intensity-modulated radiation therapy

Pronunciation: (in-TEN-sih-tee-MAH-juh-LAY-tid RAY-dee-AY-shun THAYR-uh-pee)

Intensity-modulated radiation therapy is a 3-dimensional conformal radiation therapy planning and delivery tool that shapes the radiation dose distribution and minimizes the dose to normal structures. Intensity-modulated radiation therapy implies inverse planning algorithms (i.e., the physician determines radiation treatment parameters to maximize dose to the target and minimize dose to normal tissues, and the planning algorithm maximizes the adherence to these parameters by modifying the beam spatially and/or temporally). Spatial and temporal beam modification is often achieved by dynamically moving multi-leaf collimators. Intensity-modulated radiation therapy can also be achieved via custom-made beam compensators, which are derived from inverse planning algorithms. A novel way to deliver intensity-modulated radiation therapy is tomotherapy, in which a bank of collimated leaves shutter open and closed while rotating around the patient in a spiral manner. The unifying principle of all intensity-modulated radiation therapy planning and delivery methods is inverse planning. Intensity-modulated radiation therapy results in a greater deposition of low doses to normal tissue, which may increase the risk of second malignancies. Also called IMRT.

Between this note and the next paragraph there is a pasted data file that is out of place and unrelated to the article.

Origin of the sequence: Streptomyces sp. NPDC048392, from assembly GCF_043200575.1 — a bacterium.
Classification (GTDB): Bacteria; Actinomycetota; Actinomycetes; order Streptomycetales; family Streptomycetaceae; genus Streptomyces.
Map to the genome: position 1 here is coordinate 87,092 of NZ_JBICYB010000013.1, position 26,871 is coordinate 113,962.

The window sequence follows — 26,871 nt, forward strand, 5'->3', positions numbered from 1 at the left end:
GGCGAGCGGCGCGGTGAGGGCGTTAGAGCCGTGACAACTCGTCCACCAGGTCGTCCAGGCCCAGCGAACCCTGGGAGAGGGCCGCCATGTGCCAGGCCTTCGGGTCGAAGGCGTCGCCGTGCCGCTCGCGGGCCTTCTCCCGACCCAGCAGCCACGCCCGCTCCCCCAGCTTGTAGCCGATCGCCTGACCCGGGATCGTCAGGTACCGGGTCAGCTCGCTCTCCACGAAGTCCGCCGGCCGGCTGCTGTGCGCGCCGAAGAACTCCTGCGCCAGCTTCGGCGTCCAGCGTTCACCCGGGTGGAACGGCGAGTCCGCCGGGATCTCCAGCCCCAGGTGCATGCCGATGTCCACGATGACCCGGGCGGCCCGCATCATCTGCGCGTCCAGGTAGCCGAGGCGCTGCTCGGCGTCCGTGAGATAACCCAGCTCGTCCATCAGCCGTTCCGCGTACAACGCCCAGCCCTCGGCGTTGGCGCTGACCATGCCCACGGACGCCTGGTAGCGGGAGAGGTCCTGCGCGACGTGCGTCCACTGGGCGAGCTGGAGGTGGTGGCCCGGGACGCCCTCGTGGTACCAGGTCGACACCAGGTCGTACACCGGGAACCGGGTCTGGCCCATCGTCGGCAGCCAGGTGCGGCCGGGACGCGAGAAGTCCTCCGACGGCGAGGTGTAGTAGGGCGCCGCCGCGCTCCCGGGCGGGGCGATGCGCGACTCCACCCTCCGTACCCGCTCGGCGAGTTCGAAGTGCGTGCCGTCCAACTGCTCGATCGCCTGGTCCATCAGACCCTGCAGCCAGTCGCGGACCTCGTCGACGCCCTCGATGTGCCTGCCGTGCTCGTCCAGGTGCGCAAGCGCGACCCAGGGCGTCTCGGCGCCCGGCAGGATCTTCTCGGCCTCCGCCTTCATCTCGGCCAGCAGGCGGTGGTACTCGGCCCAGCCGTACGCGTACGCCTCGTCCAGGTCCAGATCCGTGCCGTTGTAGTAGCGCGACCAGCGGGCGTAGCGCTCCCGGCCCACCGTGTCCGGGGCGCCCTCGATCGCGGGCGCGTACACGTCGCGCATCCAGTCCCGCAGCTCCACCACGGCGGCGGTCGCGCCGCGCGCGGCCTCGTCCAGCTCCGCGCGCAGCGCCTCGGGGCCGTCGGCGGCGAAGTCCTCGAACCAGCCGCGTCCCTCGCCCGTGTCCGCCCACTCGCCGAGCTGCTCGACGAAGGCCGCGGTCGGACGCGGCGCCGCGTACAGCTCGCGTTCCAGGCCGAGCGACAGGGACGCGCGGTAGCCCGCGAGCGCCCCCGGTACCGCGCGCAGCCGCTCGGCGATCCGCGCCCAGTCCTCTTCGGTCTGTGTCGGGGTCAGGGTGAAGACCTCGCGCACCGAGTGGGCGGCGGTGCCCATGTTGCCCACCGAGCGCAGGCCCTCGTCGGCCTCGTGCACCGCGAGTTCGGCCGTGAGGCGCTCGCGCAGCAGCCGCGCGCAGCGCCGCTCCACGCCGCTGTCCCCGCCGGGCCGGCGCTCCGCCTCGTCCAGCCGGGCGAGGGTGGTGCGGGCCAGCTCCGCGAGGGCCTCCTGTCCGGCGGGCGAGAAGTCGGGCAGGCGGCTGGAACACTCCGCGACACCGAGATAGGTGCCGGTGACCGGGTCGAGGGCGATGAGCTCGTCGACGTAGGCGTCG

A type of 3-dimensional radiation therapy that uses computer-generated images to show the size and shape of the tumor. Thin beams of radiation of different intensities are aimed at the tumor from many angles. This type of radiation therapy reduces the damage to healthy tissue near the tumor. Also called IMRT.

Source: NCI Dictionary of Cancer Terms

2003-09-24 Date last modified: 2006-11-20